The original offseason plans of the New York Knicks already look dead in the water and we haven’t even come close to the thick of the NBA’s offseason action.
Now it’s time for president Steve Mills and general manager Scott Perry to adapt.
Just days after the completion of the NBA Finals — and with two weeks until the start of free agency on Jul. 1 — two of the biggest names linked with the Knicks are on different paths now.
The New Orleans Pelicans sent the basketball world into a frenzy on Saturday night by trading superstar center Anthony Davis to the Los Angeles Lakers.
In return, New Orleans continued to add to their war chest of young assets by picking up Lonzo Ball, Brandon Ingram, Josh Hart, and three first-round draft picks.
The 26-year-old, considered by many to be the best center in the NBA, will be a free agent following the 2019-20 season. His declaration that he wouldn’t re-sign with the Pelicans in February is what set the trade rumor mill ablaze for most of the past four months.
While the Pelicans had the power to trade him where they so pleased, looming free agency gave Davis the power to help dictate where he’d end up.
New Orleans haul was only going to be a good one if Davis would be willing to re-sign with the trade partner.
The Knicks were one of the teams Davis reportedly said he would re-sign with, along with the Lakers.
Los Angeles might have done the Knicks a favor, however, seeing as New York can hold onto its No. 3 pick in the draft with a clear path to Duke’s RJ Barrett.
It also allows the Knicks to keep both max-salary slots open for free agents while retaining some of its more promising talents. In a hypothetical deal for Davis, the Knicks would have had to part ways with the likes of center Mitchell Robinson and forward Kevin Knox.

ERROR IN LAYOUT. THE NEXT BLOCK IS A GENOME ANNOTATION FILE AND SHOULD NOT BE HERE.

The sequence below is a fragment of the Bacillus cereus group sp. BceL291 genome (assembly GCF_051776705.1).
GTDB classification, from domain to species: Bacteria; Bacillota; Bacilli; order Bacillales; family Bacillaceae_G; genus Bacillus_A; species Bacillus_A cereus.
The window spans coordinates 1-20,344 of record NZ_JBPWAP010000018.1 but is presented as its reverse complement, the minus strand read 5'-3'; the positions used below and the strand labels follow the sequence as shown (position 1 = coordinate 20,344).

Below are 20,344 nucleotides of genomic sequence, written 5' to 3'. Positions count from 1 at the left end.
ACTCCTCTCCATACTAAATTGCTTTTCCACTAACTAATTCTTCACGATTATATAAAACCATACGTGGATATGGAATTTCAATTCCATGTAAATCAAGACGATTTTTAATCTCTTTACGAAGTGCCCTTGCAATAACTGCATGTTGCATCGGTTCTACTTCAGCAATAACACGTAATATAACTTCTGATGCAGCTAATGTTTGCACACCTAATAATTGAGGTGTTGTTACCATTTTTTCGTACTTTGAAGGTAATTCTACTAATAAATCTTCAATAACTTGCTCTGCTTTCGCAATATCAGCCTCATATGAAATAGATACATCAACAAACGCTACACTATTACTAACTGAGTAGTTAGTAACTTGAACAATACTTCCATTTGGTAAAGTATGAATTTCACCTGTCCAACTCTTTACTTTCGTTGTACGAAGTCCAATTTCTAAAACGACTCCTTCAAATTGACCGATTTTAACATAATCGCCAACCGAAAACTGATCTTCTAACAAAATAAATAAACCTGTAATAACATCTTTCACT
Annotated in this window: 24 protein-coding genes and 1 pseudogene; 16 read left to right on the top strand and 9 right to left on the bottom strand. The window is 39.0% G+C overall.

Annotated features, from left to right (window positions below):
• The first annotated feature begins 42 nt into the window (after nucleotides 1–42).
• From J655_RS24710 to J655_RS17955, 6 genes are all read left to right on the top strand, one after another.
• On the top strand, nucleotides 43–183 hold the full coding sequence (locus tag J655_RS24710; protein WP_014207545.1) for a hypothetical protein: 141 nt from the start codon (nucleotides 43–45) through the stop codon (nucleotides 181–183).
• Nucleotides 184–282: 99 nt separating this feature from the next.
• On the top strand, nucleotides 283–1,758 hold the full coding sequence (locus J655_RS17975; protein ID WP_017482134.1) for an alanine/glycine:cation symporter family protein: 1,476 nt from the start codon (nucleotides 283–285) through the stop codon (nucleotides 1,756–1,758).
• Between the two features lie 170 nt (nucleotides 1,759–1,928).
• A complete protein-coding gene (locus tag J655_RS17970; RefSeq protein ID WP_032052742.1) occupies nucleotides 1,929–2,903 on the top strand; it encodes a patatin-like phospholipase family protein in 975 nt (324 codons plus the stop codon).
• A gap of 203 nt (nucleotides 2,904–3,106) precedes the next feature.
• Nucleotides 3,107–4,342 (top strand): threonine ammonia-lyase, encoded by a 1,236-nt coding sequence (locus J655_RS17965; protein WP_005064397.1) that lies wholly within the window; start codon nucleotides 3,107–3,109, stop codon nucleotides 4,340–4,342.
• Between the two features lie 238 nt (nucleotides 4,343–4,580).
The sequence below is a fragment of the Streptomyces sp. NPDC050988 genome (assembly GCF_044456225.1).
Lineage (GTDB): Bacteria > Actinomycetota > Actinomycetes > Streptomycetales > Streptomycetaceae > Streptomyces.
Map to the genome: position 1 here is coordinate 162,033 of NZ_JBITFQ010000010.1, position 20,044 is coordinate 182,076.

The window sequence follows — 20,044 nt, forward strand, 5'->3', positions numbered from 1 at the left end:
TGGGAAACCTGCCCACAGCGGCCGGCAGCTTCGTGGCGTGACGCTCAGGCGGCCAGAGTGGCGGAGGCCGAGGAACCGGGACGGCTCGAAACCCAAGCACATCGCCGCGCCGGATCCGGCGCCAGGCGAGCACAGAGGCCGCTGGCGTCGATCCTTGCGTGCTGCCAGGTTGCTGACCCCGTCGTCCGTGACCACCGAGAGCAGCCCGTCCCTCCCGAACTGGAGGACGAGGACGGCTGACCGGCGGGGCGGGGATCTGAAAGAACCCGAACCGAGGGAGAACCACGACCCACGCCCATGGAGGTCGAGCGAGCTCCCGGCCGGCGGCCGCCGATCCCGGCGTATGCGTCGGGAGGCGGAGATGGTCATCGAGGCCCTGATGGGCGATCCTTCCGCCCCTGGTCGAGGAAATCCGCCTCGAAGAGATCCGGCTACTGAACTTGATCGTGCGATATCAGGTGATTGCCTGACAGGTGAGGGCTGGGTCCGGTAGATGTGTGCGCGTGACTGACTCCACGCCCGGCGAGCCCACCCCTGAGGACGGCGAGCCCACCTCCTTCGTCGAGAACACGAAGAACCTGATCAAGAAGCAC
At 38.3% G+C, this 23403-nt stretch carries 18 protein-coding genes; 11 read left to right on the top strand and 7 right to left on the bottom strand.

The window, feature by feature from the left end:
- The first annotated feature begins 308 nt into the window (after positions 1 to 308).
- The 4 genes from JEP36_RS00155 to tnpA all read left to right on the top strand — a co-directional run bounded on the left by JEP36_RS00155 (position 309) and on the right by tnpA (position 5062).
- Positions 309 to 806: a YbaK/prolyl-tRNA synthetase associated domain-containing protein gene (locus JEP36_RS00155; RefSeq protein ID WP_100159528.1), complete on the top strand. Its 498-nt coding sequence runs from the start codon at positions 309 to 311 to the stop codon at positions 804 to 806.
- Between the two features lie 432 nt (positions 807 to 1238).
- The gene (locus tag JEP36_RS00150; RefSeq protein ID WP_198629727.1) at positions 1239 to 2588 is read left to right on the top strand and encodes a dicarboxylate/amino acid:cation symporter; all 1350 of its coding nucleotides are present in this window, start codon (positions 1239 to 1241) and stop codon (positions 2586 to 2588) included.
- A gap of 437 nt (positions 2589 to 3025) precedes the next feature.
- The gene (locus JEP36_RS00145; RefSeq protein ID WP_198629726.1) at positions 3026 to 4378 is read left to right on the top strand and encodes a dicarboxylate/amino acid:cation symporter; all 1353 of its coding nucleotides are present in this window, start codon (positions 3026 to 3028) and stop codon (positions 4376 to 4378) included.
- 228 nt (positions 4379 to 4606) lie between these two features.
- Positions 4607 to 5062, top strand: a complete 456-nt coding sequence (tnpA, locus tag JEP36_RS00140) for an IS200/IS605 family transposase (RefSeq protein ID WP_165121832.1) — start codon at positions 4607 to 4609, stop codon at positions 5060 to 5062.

It remains to be seen how the Knicks are going to allocate those two max-salary slots. For most of the past year, the belief was that they would be able to bring on Kevin Durant and Kyrie Irving.
That might not be the case anymore.
Durant ruptured his Achilles during the NBA FInals and will likely miss the entire 2019-20 season which makes a max salary a risky investment.
Irving, on the other hand, is preparing to come to the Big Apple, but with the Brooklyn Nets.
A compilation prize for the point guard position, Kemba Walker, made it known last week that his top priority is to remain with the Charlotte Hornets.
The market for a point guard — a position that has plagued the Knicks for years — is less than ideal after Irving and Walker as Ricky Rubio, Patrick Beverley, and Darren Collison headline the unrestricted free-agent class.
But Irving potentially joining the Nets presents the Knicks with an opportunity to acquire a much more promising option.
D’Angelo Russell would likely leave Brooklyn if Irving arrives, though his status is up in the air. The 23-year-old All-Star is currently a restricted free agent but could become an unrestricted one if the Nets renounce his rights to go after another max-salary free agent.
The Knicks would probably have to use one of their max-salary slots on Russell, but they’d be picking up a developing talent that averaged 21.1 points and seven assists per game last season.
Russell fits the theme of a Knicks team that would be rebuilt through the development of its youthful talent. Though the second max-salary slot could be used to bring in a proven veteran to provide the franchise with a bona fide leader to help them move toward contention in the Eastern Conference.